SHOULD CHIEFS BE ELECTED?
This is a very sensitive subject which comes up during CRC engagements. Should chiefs be elected? If so, on which platform should they be elected? What does it mean to the preservation of the Liberian culture? What are the qualifications for chieftaincy?
Article 56b of the 1986 constitution says “there shall be elections of paramount, clan and town chiefs by the registered voters in their respective localities to serve for a term of six years. They may be reelected and may be removed only by the president for proved misconduct. The legislature shall enact laws to provide for their qualifications as may be required.”
It is being argued that elections involve campaigning and success depends on the numerical strength of one’s political alignment. This means the political party with the widest support base is the party that might lead a candidate to success. Party association is dichotomic, frictional, and segregative. It establishes platforms under which a party candidate takes oath to abide.
Another contention is that financial resources or what is known as cash violence can bring even an undesirable or unqualified candidate into power. Are these what Liberians want of their chiefs who are custodians of culture and traditions? These are the thoughts also expressed by Liberians and traditional leaders.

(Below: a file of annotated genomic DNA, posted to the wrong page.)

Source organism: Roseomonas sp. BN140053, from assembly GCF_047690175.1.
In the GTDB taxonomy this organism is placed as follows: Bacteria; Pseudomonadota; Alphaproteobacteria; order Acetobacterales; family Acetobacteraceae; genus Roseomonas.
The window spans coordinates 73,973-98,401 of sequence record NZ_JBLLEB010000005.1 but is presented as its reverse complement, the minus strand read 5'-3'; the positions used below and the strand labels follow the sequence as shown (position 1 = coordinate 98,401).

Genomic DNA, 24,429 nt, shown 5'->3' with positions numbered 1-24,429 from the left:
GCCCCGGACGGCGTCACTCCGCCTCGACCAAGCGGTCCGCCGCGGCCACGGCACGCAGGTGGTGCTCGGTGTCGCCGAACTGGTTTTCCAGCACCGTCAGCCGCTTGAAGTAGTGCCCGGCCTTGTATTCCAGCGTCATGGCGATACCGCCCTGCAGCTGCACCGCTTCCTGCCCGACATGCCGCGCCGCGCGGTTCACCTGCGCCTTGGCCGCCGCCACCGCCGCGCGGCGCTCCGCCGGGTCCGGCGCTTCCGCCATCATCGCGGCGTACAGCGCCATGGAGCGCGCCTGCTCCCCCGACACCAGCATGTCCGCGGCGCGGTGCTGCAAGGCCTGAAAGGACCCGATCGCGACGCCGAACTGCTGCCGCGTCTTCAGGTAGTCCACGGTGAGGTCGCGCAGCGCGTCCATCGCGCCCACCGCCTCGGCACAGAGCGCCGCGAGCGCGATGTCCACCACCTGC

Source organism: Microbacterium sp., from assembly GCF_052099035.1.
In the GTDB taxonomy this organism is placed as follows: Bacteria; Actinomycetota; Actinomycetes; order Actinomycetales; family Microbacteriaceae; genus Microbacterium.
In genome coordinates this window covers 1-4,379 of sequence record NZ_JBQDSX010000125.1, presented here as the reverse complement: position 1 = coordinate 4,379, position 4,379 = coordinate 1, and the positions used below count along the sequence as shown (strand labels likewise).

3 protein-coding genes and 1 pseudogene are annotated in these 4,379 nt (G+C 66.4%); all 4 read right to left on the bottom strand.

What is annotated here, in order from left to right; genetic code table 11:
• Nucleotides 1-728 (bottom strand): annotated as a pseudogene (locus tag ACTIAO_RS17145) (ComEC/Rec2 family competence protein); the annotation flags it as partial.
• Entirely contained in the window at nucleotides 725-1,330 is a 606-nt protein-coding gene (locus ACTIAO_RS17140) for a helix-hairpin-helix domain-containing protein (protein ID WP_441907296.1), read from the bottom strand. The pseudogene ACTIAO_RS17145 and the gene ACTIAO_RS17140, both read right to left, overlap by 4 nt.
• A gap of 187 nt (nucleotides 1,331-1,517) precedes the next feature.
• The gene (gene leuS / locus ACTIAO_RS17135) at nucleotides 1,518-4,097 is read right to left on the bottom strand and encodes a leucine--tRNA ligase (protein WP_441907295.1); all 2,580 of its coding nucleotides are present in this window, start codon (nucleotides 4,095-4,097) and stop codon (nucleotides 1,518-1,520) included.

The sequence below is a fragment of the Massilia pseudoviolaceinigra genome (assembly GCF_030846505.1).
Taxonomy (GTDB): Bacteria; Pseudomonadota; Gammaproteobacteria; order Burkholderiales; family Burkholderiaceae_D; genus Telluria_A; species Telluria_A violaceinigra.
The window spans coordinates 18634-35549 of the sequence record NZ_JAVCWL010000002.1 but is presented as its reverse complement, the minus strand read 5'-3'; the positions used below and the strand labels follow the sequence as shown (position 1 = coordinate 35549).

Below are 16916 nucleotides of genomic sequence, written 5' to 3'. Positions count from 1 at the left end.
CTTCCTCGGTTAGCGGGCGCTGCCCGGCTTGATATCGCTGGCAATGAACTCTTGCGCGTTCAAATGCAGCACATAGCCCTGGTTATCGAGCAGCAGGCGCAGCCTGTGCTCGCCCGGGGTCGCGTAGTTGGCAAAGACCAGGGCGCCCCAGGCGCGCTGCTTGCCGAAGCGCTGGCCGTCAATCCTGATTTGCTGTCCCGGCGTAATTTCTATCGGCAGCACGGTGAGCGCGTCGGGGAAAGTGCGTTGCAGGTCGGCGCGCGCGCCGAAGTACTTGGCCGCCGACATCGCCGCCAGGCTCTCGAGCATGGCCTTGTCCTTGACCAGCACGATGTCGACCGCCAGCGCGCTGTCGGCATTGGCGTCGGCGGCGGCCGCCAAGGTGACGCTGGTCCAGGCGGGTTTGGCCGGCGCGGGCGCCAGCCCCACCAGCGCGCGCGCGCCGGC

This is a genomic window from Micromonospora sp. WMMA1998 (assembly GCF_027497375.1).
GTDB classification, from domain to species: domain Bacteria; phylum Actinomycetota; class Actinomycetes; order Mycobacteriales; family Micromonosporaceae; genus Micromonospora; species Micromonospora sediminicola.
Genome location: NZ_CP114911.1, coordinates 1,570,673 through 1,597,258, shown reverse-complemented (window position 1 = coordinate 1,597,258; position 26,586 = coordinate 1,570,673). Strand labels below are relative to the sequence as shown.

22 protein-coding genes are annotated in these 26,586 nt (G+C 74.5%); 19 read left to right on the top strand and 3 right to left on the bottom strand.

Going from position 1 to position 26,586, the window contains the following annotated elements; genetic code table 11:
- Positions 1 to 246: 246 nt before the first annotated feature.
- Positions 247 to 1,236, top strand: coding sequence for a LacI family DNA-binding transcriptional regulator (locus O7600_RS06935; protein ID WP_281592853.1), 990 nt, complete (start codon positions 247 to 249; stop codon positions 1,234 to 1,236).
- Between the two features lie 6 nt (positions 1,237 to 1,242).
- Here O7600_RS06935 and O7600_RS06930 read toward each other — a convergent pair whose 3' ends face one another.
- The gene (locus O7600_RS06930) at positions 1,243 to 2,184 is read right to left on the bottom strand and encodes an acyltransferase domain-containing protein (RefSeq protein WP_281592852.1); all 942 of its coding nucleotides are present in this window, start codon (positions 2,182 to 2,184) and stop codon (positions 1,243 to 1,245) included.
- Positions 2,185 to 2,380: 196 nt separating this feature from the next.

According to the debates, those who are versed in cultural matters may never be elected to protect the cultural heritage of Liberia. The reasons may be financial or lack of knowledge of party politics. In their stead, a youthful inexperience candidate or those who have no cultural foundation take the crown and presides over the liquidation of our cultural heritage.
Importantly, chiefs are unifiers and not dichotomists. Their involvement in party politics may bring disunity to their land and people as well as politicizing cultural matters on party platforms. This according to traditionalists is dangerous.
Senator Abel Massalay of Grand Cape Mount County, who allows himself to be quoted, says the chiefs and elders of Grand Cape Mount County called on him and expressed their belief in a process that follows the old pattern of selection rather than election. This statement was made to him after community meetings conducted by the CRC in Madina, Sinje and Robertsport. According to him, the election of chiefs is a strange phenomenon that could destroy Liberia’s cultural heritage. They also want superintendents and local government officials to be accountable to them through elections.
But there is this fundamental question from other quarters. Would there also be local impeachment provision, procedures and processes through a local legislative council should conditions necessite the removal of elected local officials?
Your views on these matters are very important. Share your views today with INSIDE CRC- ISSUES AND STRIDES through these contacts: Email: firstname.lastname@example.org or call CRC short code lines: Novafone 1986; Lone Star 1986 or CellCom 0776305715.